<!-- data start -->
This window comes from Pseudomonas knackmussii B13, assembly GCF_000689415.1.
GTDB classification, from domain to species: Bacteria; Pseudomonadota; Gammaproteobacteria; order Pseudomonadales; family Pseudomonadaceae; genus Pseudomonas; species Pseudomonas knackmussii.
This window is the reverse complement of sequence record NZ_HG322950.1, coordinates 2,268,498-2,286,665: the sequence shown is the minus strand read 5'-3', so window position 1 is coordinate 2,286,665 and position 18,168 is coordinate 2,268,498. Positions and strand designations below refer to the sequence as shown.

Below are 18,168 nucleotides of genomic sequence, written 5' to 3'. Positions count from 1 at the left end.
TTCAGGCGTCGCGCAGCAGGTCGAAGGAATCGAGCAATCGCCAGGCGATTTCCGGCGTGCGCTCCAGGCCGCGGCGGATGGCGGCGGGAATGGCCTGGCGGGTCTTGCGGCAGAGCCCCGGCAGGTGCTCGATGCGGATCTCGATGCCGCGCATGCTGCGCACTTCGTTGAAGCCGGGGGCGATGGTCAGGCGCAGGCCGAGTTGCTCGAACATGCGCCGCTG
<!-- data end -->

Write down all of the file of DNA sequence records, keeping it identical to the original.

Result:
This window comes from Pseudomonas knackmussii B13, assembly GCF_000689415.1.
GTDB classification, from domain to species: Bacteria; Pseudomonadota; Gammaproteobacteria; order Pseudomonadales; family Pseudomonadaceae; genus Pseudomonas; species Pseudomonas knackmussii.
This window is the reverse complement of sequence record NZ_HG322950.1, coordinates 2,268,498-2,286,665: the sequence shown is the minus strand read 5'-3', so window position 1 is coordinate 2,286,665 and position 18,168 is coordinate 2,268,498. Positions and strand designations below refer to the sequence as shown.

Below are 18,168 nucleotides of genomic sequence, written 5' to 3'. Positions count from 1 at the left end.
TTCAGGCGTCGCGCAGCAGGTCGAAGGAATCGAGCAATCGCCAGGCGATTTCCGGCGTGCGCTCCAGGCCGCGGCGGATGGCGGCGGGAATGGCCTGGCGGGTCTTGCGGCAGAGCCCCGGCAGGTGCTCGATGCGGATCTCGATGCCGCGCATGCTGCGCACTTCGTTGAAGCCGGGGGCGATGGTCAGGCGCAGGCCGAGTTGCTCGAACATGCGCCGCTG